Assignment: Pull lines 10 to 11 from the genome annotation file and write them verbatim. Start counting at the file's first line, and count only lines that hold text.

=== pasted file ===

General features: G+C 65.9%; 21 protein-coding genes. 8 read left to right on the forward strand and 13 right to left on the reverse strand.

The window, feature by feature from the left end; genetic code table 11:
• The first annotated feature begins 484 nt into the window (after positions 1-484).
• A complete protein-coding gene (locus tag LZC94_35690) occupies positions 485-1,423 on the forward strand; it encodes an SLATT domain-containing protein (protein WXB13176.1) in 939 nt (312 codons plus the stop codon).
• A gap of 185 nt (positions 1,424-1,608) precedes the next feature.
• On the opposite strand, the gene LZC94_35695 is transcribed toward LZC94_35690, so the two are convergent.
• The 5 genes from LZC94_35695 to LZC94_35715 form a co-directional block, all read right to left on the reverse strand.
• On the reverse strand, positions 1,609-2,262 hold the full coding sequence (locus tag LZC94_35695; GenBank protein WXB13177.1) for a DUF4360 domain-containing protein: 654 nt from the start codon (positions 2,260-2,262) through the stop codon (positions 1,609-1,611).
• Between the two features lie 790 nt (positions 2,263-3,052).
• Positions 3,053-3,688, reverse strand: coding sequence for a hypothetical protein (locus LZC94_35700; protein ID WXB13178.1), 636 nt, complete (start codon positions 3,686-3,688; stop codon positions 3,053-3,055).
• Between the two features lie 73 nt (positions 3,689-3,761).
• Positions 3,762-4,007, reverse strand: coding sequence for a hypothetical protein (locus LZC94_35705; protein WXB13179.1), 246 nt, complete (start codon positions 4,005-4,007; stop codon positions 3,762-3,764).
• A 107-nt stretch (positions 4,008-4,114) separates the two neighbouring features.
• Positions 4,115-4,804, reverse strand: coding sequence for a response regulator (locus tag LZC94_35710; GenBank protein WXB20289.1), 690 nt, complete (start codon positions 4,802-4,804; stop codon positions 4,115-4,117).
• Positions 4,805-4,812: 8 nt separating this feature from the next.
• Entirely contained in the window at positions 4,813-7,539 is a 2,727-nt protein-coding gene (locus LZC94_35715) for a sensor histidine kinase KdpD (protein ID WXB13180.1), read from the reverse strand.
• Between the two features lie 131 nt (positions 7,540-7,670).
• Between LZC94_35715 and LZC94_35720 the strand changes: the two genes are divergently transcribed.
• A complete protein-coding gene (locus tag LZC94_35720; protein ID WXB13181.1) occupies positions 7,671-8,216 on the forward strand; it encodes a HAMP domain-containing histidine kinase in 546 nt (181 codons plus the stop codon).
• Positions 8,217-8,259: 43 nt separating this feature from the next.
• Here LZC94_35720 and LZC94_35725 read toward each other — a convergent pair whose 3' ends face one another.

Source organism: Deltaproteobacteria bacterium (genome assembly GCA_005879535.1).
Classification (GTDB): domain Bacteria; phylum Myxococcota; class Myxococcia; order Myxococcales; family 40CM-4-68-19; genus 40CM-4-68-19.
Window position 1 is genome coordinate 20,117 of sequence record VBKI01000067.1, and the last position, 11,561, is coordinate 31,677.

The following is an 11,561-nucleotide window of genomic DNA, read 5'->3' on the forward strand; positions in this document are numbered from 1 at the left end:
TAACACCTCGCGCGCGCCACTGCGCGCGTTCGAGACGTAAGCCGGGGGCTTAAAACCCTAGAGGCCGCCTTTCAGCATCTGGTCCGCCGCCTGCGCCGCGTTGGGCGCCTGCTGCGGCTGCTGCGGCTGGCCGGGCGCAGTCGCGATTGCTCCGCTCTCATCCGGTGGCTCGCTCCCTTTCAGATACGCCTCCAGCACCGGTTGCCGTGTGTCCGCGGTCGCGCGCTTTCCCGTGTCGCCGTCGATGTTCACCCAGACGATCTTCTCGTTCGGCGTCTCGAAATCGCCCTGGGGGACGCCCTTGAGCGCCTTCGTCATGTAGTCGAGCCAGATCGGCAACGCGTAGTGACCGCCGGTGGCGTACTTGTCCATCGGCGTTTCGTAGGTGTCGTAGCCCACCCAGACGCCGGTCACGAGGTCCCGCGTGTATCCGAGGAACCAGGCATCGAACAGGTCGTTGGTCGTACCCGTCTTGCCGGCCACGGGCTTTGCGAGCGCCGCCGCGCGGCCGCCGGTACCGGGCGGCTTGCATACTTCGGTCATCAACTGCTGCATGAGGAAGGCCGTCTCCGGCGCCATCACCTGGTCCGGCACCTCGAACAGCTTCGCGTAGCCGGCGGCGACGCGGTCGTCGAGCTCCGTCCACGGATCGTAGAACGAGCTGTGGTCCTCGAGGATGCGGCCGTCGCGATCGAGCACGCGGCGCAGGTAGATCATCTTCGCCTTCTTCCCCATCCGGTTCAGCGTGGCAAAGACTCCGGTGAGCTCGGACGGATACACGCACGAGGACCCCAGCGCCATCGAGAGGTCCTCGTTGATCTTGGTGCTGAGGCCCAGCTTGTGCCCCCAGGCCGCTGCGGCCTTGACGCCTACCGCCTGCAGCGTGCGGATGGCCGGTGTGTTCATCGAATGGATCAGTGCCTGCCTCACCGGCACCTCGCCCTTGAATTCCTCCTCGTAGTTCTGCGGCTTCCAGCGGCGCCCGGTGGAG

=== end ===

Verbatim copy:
• Positions 3,053-3,688, reverse strand: coding sequence for a hypothetical protein (locus LZC94_35700; protein ID WXB13178.1), 636 nt, complete (start codon positions 3,686-3,688; stop codon positions 3,053-3,055).
• Between the two features lie 73 nt (positions 3,689-3,761).